Thursday, March 31, 2011
Wednesday, March 9, 2011
I happened to find this article in the August 16, 1860 edition of Honolulu's Pacific Commercial Advertiser.
Apparently this story is quoted from a story that appeared in the New York Journal of Commerce. It refers to the meeting of the Japanese ambassadorial delegation with Queen Emma along with notable (but unnamed in the story) English and American ladies in Honolulu. Queen Emma would have been the first female head of state to be bowed to by the Japanese.
It also records the first time the visiting Japanese encountered what we call hoop skirts worn by women in those days:
The Japanese in Honolulu.
Pacific Commercial Advertiser: August 16, 1860
The following is related, by the correspondent of the N.Y. Journal of Commerce, of the reception of the Japanese during their stay here:
“Her Majesty the Queen entered the throne-room, all the gentlemen having withdrawn into the ante room, accompanied by her ladies of honor, most of whom were Americans or English, the King’s sister, Victoria, taking a position on the left of the throne. The Queen is young, and rather stout in form; but of an intelligent and agreeable face, and speaks English with perfect facility, as she is bound to do, since her father was an Englishman, though her mother was a native.
“The American party was first presented, when the Japanese ambassadors were called upon to pass the unknown ordeal. All of us were wide-awake to see how their spirit would stand this. They had never bowed to a woman; never had they seen a woman on the throne; seldom if ever they had seen a woman in a public assembly. As much as they were confounded by the dress her majesty wore, so unlike to that of Japanese ladies whose silken robes, as well as those of the men, avoid all waste of cloth, by conforming to natural proportions, and not seeking balloon inflation. The hoops and crinoline of the Queen of the Sandwich Islands would have driven the most ambitious Broadway ladies to desperation.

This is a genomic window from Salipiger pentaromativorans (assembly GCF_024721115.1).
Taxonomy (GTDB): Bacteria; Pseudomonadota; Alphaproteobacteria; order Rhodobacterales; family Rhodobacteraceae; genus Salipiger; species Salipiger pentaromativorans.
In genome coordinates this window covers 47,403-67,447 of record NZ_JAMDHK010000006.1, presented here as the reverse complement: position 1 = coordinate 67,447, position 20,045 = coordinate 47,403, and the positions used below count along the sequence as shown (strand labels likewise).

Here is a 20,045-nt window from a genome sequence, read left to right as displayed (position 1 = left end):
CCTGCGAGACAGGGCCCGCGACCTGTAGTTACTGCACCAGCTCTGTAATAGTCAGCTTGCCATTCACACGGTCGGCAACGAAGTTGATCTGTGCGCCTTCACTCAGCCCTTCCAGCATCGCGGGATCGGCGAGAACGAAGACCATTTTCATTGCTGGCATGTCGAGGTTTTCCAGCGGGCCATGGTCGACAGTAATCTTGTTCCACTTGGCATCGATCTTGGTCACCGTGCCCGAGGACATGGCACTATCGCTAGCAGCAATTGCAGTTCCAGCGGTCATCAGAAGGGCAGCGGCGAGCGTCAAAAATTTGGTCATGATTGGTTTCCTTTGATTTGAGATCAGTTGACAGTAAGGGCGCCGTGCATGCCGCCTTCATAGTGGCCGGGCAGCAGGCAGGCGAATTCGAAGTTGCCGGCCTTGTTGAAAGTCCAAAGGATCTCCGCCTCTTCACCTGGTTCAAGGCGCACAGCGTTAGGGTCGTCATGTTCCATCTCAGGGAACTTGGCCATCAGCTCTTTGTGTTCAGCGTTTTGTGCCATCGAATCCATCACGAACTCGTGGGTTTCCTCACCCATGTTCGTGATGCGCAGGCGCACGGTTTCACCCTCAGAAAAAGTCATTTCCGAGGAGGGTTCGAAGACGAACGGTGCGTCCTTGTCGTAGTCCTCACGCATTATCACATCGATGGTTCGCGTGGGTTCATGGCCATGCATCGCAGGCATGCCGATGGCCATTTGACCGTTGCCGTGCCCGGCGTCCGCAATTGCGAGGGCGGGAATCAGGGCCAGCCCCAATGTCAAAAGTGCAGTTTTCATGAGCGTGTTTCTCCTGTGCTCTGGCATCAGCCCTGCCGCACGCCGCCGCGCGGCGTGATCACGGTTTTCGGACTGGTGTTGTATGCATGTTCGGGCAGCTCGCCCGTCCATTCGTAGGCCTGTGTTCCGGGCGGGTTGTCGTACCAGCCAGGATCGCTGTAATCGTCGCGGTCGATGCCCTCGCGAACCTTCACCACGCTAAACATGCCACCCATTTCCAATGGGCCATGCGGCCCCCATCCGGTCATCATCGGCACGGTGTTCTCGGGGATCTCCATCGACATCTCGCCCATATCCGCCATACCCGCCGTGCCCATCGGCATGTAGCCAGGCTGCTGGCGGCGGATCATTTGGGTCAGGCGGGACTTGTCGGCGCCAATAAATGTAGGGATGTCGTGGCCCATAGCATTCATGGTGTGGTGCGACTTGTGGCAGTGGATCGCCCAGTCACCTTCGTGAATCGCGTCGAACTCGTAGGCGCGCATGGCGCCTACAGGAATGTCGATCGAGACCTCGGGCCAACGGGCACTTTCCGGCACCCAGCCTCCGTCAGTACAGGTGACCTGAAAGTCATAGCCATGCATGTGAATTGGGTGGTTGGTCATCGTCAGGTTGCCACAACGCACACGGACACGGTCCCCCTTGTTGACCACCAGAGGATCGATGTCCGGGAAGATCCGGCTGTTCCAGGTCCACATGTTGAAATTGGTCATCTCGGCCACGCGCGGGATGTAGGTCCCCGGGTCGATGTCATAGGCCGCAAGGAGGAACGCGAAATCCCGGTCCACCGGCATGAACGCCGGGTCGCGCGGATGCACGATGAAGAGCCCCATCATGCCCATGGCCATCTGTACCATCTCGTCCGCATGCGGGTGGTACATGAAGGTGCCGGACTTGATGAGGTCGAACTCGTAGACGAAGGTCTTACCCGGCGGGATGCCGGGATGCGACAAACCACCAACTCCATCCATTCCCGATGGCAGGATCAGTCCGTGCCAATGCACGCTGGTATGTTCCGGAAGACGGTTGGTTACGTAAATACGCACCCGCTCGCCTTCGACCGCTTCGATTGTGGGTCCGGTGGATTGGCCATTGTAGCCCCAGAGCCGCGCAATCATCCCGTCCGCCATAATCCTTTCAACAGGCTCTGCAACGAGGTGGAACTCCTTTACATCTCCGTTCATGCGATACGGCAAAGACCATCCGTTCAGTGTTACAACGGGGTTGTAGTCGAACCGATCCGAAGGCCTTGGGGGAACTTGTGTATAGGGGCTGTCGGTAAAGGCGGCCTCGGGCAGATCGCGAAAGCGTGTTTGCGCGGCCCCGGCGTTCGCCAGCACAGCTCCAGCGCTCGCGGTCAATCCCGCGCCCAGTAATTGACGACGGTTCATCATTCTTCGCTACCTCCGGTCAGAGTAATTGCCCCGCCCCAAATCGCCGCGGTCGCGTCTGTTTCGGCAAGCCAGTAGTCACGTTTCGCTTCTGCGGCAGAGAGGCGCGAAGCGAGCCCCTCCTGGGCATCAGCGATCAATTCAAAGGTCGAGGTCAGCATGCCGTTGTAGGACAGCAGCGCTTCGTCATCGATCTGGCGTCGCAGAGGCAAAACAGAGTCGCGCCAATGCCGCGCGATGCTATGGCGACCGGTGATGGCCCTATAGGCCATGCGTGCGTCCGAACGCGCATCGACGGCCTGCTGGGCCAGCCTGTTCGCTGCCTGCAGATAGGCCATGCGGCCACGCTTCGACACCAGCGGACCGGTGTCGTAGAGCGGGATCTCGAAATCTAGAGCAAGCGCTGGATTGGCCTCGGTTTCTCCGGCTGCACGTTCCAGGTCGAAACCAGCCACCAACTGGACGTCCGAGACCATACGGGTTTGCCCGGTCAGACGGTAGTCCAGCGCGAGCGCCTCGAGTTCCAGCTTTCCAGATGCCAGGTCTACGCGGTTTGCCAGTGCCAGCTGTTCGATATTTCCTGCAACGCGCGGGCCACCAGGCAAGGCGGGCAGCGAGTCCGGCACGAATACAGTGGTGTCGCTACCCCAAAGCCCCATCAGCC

“When some of the members of the Japanese suite first came ashore and wandered through the streets, and the first time saw ladies wearing such dresses they were utterly confounded, thinking they were only equal to the solid bodies, which filled them! Such women, English and American! They had never dreamt of it!
“One of them in his simplicity, not in disrespect or indelicacy, was prompted to touch the side of one of the walking balloons, when yielding to the gentle pressure it caved in, and the Japanese saw that, as all is not gold which shines, so all is not woman that moves. Amazed and amused, the good natured and facetious Japanese burst into shouts of laughter.”